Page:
Looking to take the middle road on the Terry analysis is James Lawton. “It can hardly be said that [Terry] has been an agent for stabilisation in the first days of Chelsea’s fifth manager in two years. He has, let’s face it, been above all an agent for himself. This isn’t to castigate Terry, just to remind ourselves of how modern football works, how loyalty is a card played as a first option by club and player until it no longer suits precisely their needs.”

The nagging tale of discontent in the Arsenal boardroom continues this Tuesday as Jeremy Wilson reports on how “Alisher Usmanov still hopes Arsenal can be persuaded to tackle the club’s debt with a rights issue and has not ruled out putting his idea directly to shareholders at the annual general meeting.”

And there is more negativity shone on Arsenal as Ian Wright questions the Gunners’ hopes for next season. “[Arsenal] will probably not be seriously challenging for the Premier League title. And I mean seriously. They will not even be challenging for second and third spots. No, my old club, who have not lifted a trophy since 2005, look to be aiming for a fourth place finish next season. And the saddest thing is they will consider the campaign a success if they achieve that.”

Stuart James runs his eye over Manchester City’s next moves in the transfer market. “City are in advanced talks with Arsenal over signing Kolo Toure, although their pursuit of Joleon Lescott remains at an impasse” while also talking up an Arsenal move for Fulham’s Brede Hangeland. Simon Jones goes one step further claiming that Kolo Toure “has agreed personal terms of around £120,000 per week – doubling his wages at Arsenal.”

Challenging this story that Toure is moving to Eastlands is Marc Isaacs. “Kolo Toure brushed aside speculation linking him with a £14m move to Manchester City when he was handed the captain’s armband as Arsenal strolled to a 5-0 win over Szombathelyi Haladas in Hungary last night.”

Peter Crouch has completed his £9m move to Spurs, and his signing has had an immediate knock-on effect for Darren Bent.

Jamie Jackson reports how “Crouch’s arrival at White Hart Lane paves the way for the departure of Darren Bent, who looks set to sign for Sunderland. Bent yesterday boarded Tottenham’s flight to China for a pre-season tournament but disembarked after receiving a phone call.” Gary Jacob goes into even more detail about how Darren Bent was affected by Crouch’s transfer, writing “Bent left his seat on the aircraft after receiving a message that the clubs were close to agreeing a transfer fee and his luggage is thought to have been recovered from the hold.”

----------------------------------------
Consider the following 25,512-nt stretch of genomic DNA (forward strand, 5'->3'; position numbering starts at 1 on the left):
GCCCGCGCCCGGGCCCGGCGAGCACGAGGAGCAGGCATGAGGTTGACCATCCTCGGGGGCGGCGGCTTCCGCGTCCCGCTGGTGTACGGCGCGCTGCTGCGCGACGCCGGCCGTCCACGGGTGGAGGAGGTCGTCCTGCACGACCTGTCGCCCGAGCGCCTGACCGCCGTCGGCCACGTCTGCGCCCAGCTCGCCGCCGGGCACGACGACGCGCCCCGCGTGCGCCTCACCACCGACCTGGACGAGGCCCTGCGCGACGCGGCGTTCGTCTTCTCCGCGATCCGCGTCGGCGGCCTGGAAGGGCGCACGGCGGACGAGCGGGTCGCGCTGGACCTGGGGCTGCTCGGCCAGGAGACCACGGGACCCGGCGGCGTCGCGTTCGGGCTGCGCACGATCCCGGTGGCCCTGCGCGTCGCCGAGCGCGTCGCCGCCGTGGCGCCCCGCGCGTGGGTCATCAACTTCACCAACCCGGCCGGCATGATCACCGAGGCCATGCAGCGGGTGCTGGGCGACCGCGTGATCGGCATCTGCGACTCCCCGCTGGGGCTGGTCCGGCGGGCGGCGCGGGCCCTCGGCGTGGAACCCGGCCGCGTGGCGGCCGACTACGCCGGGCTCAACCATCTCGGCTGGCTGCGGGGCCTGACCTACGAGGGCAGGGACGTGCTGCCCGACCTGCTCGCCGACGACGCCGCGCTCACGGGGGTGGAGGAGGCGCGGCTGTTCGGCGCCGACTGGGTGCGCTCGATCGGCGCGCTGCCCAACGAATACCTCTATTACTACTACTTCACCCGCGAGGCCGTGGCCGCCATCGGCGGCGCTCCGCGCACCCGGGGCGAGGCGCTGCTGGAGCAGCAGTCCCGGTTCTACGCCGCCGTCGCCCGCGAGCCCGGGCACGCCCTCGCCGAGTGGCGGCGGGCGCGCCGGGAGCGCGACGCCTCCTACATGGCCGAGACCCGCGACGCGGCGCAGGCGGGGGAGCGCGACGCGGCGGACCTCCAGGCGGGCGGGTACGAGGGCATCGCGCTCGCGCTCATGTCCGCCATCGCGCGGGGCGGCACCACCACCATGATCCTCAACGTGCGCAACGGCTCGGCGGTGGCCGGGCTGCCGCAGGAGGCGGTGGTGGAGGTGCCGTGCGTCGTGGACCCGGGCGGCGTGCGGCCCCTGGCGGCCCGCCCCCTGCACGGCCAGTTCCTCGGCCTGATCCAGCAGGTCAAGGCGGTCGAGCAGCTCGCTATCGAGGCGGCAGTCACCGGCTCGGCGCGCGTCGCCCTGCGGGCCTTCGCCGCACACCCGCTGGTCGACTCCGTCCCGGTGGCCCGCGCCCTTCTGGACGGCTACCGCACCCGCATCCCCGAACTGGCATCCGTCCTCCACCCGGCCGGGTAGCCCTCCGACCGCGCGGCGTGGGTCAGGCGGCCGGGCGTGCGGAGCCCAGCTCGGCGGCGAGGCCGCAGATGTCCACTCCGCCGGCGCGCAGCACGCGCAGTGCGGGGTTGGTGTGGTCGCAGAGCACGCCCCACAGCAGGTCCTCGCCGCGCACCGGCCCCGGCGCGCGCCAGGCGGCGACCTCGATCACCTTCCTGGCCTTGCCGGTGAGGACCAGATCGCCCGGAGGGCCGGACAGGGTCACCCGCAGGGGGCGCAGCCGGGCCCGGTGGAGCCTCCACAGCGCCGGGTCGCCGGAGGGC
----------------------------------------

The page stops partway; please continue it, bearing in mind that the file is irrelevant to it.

Matt Law wonders how Crouch’s arrival will effect Robbie Keane. “Harry Redknapp has solved one problem, but now faces a new dilemma ahead of the season. What to do with Robbie Keane?”

The hole left by Crouch’s departure from Pompey has already been plugged according to Simon Cass. “Portsmouth manager Paul Hart has moved swiftly to fill the gap left by Peter Crouch’s £9million departure to Tottenham by agreeing a £5.5m fee with Hadjuk Split for Croat international striker Nikola Kalinic.”

Focusing on Spurs’ pursuit of Patrick Vieira, Rob Kelly spells out why the deal is a bad move for the North Londoners. “The signing of the France midfielder might be a PR coup that would infuriate the red half of north London, but in purely footballing terms it is not a deal that should be pursued… He would bring experience, leadership and, when fit, a degree of quality to the Tottenham midfield, yet he is a fading force.”

Villa fans waiting for some fresh recruits this summer will unlikely to be buoyed by Stuart James’ article linking Stephen Warnock to the Midlanders. Its a similar tale for Liverpool fans as Gary Jacob details how the Reds’ have expressed an interest in signing Juventus’ Christian Poulsen.

Other gossip includes the Daily Mail linking Stoke with moves for Danny Murphy and Portsmouth’s £6million-rated winger John Utaka, The Sun print that “Manchester City and Bolton are battling it out to land Sporting Lisbon’s Miguel Veloso,”